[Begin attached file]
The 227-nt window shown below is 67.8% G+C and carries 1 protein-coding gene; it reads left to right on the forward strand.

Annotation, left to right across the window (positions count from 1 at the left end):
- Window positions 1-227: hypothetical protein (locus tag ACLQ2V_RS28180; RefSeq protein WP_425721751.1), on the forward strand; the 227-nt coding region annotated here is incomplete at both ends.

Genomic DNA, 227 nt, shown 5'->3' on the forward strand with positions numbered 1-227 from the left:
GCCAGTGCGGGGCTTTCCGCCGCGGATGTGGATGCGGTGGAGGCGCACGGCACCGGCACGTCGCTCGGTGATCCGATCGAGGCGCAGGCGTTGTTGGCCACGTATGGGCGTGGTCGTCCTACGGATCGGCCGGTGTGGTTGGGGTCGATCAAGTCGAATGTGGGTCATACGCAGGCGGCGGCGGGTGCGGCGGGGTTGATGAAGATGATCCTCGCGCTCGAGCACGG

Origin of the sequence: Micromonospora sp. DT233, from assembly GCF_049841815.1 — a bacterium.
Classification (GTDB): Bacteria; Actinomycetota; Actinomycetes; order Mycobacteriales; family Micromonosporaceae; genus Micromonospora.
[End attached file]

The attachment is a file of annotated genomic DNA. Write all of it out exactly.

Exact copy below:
The 227-nt window shown below is 67.8% G+C and carries 1 protein-coding gene; it reads left to right on the forward strand.

Annotation, left to right across the window (positions count from 1 at the left end):
- Window positions 1-227: hypothetical protein (locus tag ACLQ2V_RS28180; RefSeq protein WP_425721751.1), on the forward strand; the 227-nt coding region annotated here is incomplete at both ends.

Genomic DNA, 227 nt, shown 5'->3' on the forward strand with positions numbered 1-227 from the left:
GCCAGTGCGGGGCTTTCCGCCGCGGATGTGGATGCGGTGGAGGCGCACGGCACCGGCACGTCGCTCGGTGATCCGATCGAGGCGCAGGCGTTGTTGGCCACGTATGGGCGTGGTCGTCCTACGGATCGGCCGGTGTGGTTGGGGTCGATCAAGTCGAATGTGGGTCATACGCAGGCGGCGGCGGGTGCGGCGGGGTTGATGAAGATGATCCTCGCGCTCGAGCACGG

Origin of the sequence: Micromonospora sp. DT233, from assembly GCF_049841815.1 — a bacterium.
Classification (GTDB): Bacteria; Actinomycetota; Actinomycetes; order Mycobacteriales; family Micromonosporaceae; genus Micromonospora.